Emirates will let passengers keep laptops until boarding to reduce hassle of US electronics ban

Raf Sanchez
The plan will let passengers use electronics as they wait to board and on flights before their final flight to US - Jeremy Bales/Bloomberg News

Emirates Airline is hoping to minimise the impact of the US electronics ban by allowing customers to hand over their laptops and tablets as they board the plane, rather than putting them in checked luggage when they first reach the airport. 

The Gulf airline said their plan would allow travelers to use their electronics inside the airport while they wait to board and mean they could use them on all legs of the trip leading up to their final flight to the US.

For example, passengers flying from Asia to Dubai and then on to the US could keep their gadgets with them for the first leg of the journey and only hand them over as they boarded the plane for America. 

The decision, which was announced by Emirates’ British president Tim Clark, will likely be a relief for business travelers who usually work during the long flight to the US.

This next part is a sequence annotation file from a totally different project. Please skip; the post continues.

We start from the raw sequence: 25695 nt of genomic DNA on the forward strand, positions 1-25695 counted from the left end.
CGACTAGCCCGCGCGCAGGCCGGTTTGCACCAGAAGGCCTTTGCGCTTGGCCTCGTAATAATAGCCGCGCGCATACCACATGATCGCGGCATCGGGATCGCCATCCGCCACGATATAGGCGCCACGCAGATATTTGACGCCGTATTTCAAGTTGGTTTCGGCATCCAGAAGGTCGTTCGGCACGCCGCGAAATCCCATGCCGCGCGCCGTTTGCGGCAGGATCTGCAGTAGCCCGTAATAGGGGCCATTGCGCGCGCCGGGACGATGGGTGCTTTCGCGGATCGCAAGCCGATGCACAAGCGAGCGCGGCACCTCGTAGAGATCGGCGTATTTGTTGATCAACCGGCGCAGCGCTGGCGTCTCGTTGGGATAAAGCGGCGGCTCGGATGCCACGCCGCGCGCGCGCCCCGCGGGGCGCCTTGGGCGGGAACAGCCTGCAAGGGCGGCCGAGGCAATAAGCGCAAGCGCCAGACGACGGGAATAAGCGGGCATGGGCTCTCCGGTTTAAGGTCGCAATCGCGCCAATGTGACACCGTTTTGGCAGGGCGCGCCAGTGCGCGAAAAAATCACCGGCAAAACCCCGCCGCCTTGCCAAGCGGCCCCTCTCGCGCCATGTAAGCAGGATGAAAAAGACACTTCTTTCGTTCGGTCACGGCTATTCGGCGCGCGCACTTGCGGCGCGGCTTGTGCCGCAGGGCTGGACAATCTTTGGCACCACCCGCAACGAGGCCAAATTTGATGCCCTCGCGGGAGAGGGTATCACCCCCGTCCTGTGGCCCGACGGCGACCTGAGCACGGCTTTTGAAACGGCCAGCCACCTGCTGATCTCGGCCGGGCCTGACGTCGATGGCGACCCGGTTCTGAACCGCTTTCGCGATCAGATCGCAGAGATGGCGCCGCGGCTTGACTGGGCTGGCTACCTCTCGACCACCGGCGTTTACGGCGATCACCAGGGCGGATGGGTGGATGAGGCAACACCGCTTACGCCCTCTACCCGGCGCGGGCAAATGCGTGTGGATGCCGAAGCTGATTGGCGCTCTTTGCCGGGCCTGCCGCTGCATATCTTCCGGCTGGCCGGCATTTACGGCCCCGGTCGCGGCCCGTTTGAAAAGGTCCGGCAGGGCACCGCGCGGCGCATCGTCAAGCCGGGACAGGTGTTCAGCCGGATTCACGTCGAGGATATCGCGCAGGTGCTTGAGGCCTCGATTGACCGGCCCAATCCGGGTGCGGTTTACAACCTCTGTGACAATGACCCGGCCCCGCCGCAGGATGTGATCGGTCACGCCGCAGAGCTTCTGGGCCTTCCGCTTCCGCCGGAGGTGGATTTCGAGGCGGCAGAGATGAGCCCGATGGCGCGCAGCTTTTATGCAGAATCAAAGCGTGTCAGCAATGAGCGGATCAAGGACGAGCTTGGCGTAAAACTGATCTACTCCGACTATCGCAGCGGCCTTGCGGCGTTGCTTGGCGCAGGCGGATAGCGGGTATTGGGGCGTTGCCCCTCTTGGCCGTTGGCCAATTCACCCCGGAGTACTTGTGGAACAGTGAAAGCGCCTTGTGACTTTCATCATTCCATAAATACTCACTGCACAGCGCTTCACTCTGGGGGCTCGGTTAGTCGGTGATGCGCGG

"We are working on a solution that will enable our passengers to utilise their electronic devices up to the last possible moment – whereby they hand their laptops or tablets into our care just before boarding the US bound flight," Mr Clark told the National.

"These will then be stowed in the cargo hold and returned to the passengers when the flight lands in the US."

The Trump administration announced the ban this week Credit: Jim Lo Scalzo-Pool/Getty Images

The US ban has been applied to flights from Jordan, Egypt, Turkey, UAE, Saudi Arabia, Kuwait, Qatar and Morocco.

The UK has imposed a similar ban but it does not cover Qatar or the UAE, where Emirates is based at Dubai airport. 

Mr Clark questioned why Dubai was included in the American ban, given the sophisticated security systems in place at the airport, which is the world’s busiest hub for international travel. 

"I do find that a little bit surprising to be quite honest," he said. "When I travel around even the United States or Europe or Asia, I don't see this level of scrutiny that goes on in Dubai."

He joked that business travelers should look on the bright side of the ban. "For once I don't have to bang out all the emails," he said. "I've got a perfect excuse to say to the boss, 'I couldn't do any work because of the ban.'"

The US ban will come into force on Saturday morning and is scheduled to last indefinitely. 

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